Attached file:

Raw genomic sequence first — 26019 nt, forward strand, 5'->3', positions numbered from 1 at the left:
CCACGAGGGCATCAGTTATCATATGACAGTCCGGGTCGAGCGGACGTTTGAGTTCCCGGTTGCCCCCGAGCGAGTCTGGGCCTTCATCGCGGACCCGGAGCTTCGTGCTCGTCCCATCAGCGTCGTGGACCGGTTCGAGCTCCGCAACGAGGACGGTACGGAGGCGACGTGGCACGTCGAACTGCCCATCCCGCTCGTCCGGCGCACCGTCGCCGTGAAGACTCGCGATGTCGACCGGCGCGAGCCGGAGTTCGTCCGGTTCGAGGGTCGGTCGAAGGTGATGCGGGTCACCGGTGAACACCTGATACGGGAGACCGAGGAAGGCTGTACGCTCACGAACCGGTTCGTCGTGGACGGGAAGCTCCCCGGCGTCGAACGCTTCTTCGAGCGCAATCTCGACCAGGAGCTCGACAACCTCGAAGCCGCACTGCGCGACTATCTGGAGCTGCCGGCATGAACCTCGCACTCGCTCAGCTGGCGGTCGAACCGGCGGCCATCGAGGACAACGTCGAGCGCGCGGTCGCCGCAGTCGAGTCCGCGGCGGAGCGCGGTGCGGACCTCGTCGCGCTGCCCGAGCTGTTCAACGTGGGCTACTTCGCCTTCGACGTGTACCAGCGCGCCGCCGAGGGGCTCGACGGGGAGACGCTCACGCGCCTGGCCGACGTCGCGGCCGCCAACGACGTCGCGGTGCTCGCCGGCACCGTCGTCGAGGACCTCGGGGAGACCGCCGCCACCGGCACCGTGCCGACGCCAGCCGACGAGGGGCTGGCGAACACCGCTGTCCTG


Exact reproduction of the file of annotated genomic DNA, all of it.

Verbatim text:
Raw genomic sequence first — 26019 nt, forward strand, 5'->3', positions numbered from 1 at the left:
CCACGAGGGCATCAGTTATCATATGACAGTCCGGGTCGAGCGGACGTTTGAGTTCCCGGTTGCCCCCGAGCGAGTCTGGGCCTTCATCGCGGACCCGGAGCTTCGTGCTCGTCCCATCAGCGTCGTGGACCGGTTCGAGCTCCGCAACGAGGACGGTACGGAGGCGACGTGGCACGTCGAACTGCCCATCCCGCTCGTCCGGCGCACCGTCGCCGTGAAGACTCGCGATGTCGACCGGCGCGAGCCGGAGTTCGTCCGGTTCGAGGGTCGGTCGAAGGTGATGCGGGTCACCGGTGAACACCTGATACGGGAGACCGAGGAAGGCTGTACGCTCACGAACCGGTTCGTCGTGGACGGGAAGCTCCCCGGCGTCGAACGCTTCTTCGAGCGCAATCTCGACCAGGAGCTCGACAACCTCGAAGCCGCACTGCGCGACTATCTGGAGCTGCCGGCATGAACCTCGCACTCGCTCAGCTGGCGGTCGAACCGGCGGCCATCGAGGACAACGTCGAGCGCGCGGTCGCCGCAGTCGAGTCCGCGGCGGAGCGCGGTGCGGACCTCGTCGCGCTGCCCGAGCTGTTCAACGTGGGCTACTTCGCCTTCGACGTGTACCAGCGCGCCGCCGAGGGGCTCGACGGGGAGACGCTCACGCGCCTGGCCGACGTCGCGGCCGCCAACGACGTCGCGGTGCTCGCCGGCACCGTCGTCGAGGACCTCGGGGAGACCGCCGCCACCGGCACCGTGCCGACGCCAGCCGACGAGGGGCTGGCGAACACCGCTGTCCTG